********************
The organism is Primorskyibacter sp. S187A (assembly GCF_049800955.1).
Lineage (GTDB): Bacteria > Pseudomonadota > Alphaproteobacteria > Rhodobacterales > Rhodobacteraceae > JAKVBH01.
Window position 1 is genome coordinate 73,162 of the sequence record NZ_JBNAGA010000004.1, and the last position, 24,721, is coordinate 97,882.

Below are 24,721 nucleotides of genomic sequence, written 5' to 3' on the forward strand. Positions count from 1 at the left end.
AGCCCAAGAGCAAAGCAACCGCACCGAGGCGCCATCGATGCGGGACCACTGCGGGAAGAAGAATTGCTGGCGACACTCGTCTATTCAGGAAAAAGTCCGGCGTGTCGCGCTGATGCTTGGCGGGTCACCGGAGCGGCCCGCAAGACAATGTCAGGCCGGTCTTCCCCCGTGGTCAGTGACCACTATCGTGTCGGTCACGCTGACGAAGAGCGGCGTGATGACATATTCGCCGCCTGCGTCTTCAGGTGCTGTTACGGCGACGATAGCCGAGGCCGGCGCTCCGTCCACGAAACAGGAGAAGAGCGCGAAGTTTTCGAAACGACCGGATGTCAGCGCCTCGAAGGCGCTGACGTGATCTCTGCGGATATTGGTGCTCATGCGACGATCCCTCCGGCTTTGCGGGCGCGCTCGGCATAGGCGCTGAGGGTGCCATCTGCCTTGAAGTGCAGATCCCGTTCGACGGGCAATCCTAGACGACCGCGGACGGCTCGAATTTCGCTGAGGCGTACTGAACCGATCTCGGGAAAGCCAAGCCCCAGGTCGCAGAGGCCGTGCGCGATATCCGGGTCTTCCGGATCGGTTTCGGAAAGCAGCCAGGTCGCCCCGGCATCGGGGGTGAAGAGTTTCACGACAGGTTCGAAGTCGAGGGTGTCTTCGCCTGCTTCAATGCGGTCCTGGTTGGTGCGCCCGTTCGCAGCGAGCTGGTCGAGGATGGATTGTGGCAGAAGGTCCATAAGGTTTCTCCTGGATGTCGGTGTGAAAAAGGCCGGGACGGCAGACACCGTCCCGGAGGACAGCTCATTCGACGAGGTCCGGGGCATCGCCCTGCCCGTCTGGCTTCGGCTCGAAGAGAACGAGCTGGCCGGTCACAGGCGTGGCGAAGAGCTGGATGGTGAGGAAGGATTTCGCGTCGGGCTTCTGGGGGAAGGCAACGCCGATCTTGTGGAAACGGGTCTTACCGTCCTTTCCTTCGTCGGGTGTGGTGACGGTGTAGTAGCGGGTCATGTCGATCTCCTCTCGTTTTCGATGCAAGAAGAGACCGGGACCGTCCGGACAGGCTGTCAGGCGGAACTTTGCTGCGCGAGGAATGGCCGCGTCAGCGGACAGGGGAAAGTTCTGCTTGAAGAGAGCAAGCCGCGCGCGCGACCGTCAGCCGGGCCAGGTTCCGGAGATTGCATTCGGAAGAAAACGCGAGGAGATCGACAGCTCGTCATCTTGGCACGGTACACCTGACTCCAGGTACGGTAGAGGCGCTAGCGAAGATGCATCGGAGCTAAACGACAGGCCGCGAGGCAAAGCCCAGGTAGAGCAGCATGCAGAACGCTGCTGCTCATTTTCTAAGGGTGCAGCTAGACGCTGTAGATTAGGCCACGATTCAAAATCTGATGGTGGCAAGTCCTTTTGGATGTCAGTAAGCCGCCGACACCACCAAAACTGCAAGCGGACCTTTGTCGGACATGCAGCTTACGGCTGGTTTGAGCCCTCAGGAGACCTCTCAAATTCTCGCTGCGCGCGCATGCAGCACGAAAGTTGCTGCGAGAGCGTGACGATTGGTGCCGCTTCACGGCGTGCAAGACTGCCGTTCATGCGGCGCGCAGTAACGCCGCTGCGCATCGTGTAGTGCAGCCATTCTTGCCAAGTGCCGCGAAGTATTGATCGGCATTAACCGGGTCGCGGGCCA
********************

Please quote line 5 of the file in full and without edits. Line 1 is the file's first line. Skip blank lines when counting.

AGCCCAAGAGCAAAGCAACCGCACCGAGGCGCCATCGATGCGGGACCACTGCGGGAAGAAGAATTGCTGGCGACACTCGTCTATTCAGGAAAAAGTCCGGCGTGTCGCGCTGATGCTTGGCGGGTCACCGGAGCGGCCCGCAAGACAATGTCAGGCCGGTCTTCCCCCGTGGTCAGTGACCACTATCGTGTCGGTCACGCTGACGAAGAGCGGCGTGATGACATATTCGCCGCCTGCGTCTTCAGGTGCTGTTACGGCGACGATAGCCGAGGCCGGCGCTCCGTCCACGAAACAGGAGAAGAGCGCGAAGTTTTCGAAACGACCGGATGTCAGCGCCTCGAAGGCGCTGACGTGATCTCTGCGGATATTGGTGCTCATGCGACGATCCCTCCGGCTTTGCGGGCGCGCTCGGCATAGGCGCTGAGGGTGCCATCTGCCTTGAAGTGCAGATCCCGTTCGACGGGCAATCCTAGACGACCGCGGACGGCTCGAATTTCGCTGAGGCGTACTGAACCGATCTCGGGAAAGCCAAGCCCCAGGTCGCAGAGGCCGTGCGCGATATCCGGGTCTTCCGGATCGGTTTCGGAAAGCAGCCAGGTCGCCCCGGCATCGGGGGTGAAGAGTTTCACGACAGGTTCGAAGTCGAGGGTGTCTTCGCCTGCTTCAATGCGGTCCTGGTTGGTGCGCCCGTTCGCAGCGAGCTGGTCGAGGATGGATTGTGGCAGAAGGTCCATAAGGTTTCTCCTGGATGTCGGTGTGAAAAAGGCCGGGACGGCAGACACCGTCCCGGAGGACAGCTCATTCGACGAGGTCCGGGGCATCGCCCTGCCCGTCTGGCTTCGGCTCGAAGAGAACGAGCTGGCCGGTCACAGGCGTGGCGAAGAGCTGGATGGTGAGGAAGGATTTCGCGTCGGGCTTCTGGGGGAAGGCAACGCCGATCTTGTGGAAACGGGTCTTACCGTCCTTTCCTTCGTCGGGTGTGGTGACGGTGTAGTAGCGGGTCATGTCGATCTCCTCTCGTTTTCGATGCAAGAAGAGACCGGGACCGTCCGGACAGGCTGTCAGGCGGAACTTTGCTGCGCGAGGAATGGCCGCGTCAGCGGACAGGGGAAAGTTCTGCTTGAAGAGAGCAAGCCGCGCGCGCGACCGTCAGCCGGGCCAGGTTCCGGAGATTGCATTCGGAAGAAAACGCGAGGAGATCGACAGCTCGTCATCTTGGCACGGTACACCTGACTCCAGGTACGGTAGAGGCGCTAGCGAAGATGCATCGGAGCTAAACGACAGGCCGCGAGGCAAAGCCCAGGTAGAGCAGCATGCAGAACGCTGCTGCTCATTTTCTAAGGGTGCAGCTAGACGCTGTAGATTAGGCCACGATTCAAAATCTGATGGTGGCAAGTCCTTTTGGATGTCAGTAAGCCGCCGACACCACCAAAACTGCAAGCGGACCTTTGTCGGACATGCAGCTTACGGCTGGTTTGAGCCCTCAGGAGACCTCTCAAATTCTCGCTGCGCGCGCATGCAGCACGAAAGTTGCTGCGAGAGCGTGACGATTGGTGCCGCTTCACGGCGTGCAAGACTGCCGTTCATGCGGCGCGCAGTAACGCCGCTGCGCATCGTGTAGTGCAGCCATTCTTGCCAAGTGCCGCGAAGTATTGATCGGCATTAACCGGGTCGCGGGCCA